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The Fight Against Piracy and the Law of the Sea

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image of The Italian Yearbook of International Law Online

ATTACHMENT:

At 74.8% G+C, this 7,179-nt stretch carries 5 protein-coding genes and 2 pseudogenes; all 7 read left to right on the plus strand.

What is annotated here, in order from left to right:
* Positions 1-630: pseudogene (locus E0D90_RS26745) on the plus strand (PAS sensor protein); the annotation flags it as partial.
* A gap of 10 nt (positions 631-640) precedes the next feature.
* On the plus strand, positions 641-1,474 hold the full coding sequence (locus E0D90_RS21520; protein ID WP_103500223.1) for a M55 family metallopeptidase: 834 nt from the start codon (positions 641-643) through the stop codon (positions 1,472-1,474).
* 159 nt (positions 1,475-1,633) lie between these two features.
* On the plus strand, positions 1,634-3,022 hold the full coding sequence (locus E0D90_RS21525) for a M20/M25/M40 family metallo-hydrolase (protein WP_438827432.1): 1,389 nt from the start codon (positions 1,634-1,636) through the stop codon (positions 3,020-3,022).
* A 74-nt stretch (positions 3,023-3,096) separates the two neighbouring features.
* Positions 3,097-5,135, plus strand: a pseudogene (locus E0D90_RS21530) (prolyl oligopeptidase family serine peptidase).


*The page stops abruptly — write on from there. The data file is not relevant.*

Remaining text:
This article presents some reflections on the impact on the law of the sea of the Security Council resolutions on piracy off the coasts of Somalia. Although they extend the powers concerning the repression of piracy all States enjoy on the high seas under UNCLOS and customary international law to the territorial sea of Somalia, these resolutions explicitly exclude that such extension modifies the customary rule that limits piracy to the high seas. As such exclusion does not encompass other general rules of the law of the sea relevant for piracy, the resolutions may be read as relevant elements illuminating the meaning of these rules. The rules of UNCLOS on which the Security Council resolutions shed light include Article 3, setting 12 miles as the maximum width of the territorial sea, Article 77, which, read a contrario sensu, states the requirement of express proclamation for the exclusive economic zone, Article 105, second sentence, as regards the States that may establish judicial proceedings against pirates. The peculiar situation of ineffectiveness of governmental authority in Somalia and uncertainty about the maritime zones of this country explain many aspects of the Security Council’s attitude.


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